I bought the O-200 from an aircraft salvage yard in 1985, and had it majored by a Minneapolis firm. It came out of a C-150 and the logbooks say it had about 3500 hours since new and a couple of overhauls.

You should note that it isn't the best practice to keep reconditioning cylinders forever. The problem is that you just don't know the history (total hours) of a reconditioned cylinder. Remember that most O-200 engines installed on C-150's have been through many, many shock cooling cycles. This is rough treatment.

Right now you can buy complete Continental brand cylinder assemblies for about $585 (Trade-a-Plane price). This includes valves, piston, piston pin, the works and it's all brand new! For those of you preparing engines for the first flights I would really recommend starting with 4 brand new cylinder assemblies. It's much better to know the cylinder history from the beginning.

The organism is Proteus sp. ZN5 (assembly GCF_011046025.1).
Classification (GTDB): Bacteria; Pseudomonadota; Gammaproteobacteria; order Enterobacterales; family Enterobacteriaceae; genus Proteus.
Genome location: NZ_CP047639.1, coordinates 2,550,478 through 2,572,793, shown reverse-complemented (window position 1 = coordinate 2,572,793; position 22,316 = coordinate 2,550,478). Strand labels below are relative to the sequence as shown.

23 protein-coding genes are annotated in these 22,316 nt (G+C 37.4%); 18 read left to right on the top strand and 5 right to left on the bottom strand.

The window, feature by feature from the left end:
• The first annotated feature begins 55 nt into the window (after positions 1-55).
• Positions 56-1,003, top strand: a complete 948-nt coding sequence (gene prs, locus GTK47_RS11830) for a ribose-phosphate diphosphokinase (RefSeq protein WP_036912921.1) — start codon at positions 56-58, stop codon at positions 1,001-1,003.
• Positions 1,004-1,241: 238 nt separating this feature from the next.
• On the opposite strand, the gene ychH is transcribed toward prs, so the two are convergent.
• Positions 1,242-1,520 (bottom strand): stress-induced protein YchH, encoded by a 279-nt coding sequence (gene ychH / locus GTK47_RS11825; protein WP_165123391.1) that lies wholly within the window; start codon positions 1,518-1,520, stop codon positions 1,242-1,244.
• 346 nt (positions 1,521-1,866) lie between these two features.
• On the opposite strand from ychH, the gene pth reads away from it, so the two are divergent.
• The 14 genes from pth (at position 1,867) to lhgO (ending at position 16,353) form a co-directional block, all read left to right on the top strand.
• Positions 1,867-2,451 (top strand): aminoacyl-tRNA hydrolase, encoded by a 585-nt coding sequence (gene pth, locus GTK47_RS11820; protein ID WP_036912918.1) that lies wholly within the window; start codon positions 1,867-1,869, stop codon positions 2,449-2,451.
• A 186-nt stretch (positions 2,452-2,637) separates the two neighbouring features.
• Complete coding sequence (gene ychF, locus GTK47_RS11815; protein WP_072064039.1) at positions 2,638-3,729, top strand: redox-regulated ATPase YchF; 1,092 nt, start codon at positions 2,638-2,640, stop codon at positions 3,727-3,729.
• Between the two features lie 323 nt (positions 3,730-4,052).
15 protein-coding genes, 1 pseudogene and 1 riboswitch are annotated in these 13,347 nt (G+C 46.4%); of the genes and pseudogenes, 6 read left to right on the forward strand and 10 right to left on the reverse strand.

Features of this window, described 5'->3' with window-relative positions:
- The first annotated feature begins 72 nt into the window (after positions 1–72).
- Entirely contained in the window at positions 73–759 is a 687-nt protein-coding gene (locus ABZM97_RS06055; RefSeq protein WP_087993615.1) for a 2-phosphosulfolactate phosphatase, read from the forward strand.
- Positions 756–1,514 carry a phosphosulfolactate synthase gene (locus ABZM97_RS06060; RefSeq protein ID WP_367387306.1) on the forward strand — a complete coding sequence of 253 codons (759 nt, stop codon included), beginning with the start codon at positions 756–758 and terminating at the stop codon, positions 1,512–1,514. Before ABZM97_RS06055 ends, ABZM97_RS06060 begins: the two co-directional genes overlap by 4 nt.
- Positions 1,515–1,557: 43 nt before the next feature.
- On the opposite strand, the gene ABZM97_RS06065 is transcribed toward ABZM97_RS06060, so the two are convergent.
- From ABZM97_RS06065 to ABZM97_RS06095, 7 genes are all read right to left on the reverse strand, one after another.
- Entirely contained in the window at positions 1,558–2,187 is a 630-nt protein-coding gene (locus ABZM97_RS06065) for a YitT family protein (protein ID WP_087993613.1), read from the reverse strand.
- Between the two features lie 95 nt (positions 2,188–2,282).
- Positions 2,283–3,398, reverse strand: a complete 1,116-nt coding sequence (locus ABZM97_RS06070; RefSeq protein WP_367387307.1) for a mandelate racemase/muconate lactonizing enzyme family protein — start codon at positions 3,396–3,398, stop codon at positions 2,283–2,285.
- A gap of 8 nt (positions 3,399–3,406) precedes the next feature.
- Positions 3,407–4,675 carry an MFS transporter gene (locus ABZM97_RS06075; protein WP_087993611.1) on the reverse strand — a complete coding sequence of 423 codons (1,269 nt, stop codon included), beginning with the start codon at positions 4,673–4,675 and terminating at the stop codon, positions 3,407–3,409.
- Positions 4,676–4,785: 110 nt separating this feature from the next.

Another note: I teach carburetors and ignition systems at Southern Illinois University Aviation Technologies Aviation Maintenance Program. I have noticed that there is common misconception about experimental aircraft regarding Airworthiness Directives. If the FAA issues an AD on a component in your aircraft you must comply with it even though it's registered experimental! Of course there are quirks to this set of rules. For instance if you had Bendix magnetos that were the subject of an AD, you could theoretically skirt around it by installing a Briggs & Stratton lawn mower magneto in its place.

As you may know there is currently an Ad out on the Marvel-Schebler MA3-SPA and MA4-5 carburetors (the MA3-SPA is most commonly used on O-200's) to change the two-piece venturi to a one-piece venturi. Last week I was talking to a support engineer for Precision Airmotive (the company which currently owns and manufacturers the Marvel-Schebler line) and he said there was a serious problem with some of the carburetors which had the new venturi installed (on O-200's only). It seems that with the new venturi installed in some O-200's have very poor fuel distribution and they were going to release a new fuel nozzle to handle the problem. These engines were not developing full power at run-up and are not safe to fly.

So, if you have an O-200 you're getting ready, make sure you have the new venturi and the new nozzle.

Th-th-th-that's All Folks!

Samuel R. Hoskins, R.R. 6, Box 344 - Redbud Lane, Murphysboro, IL 62966-9236

(618) 687-1579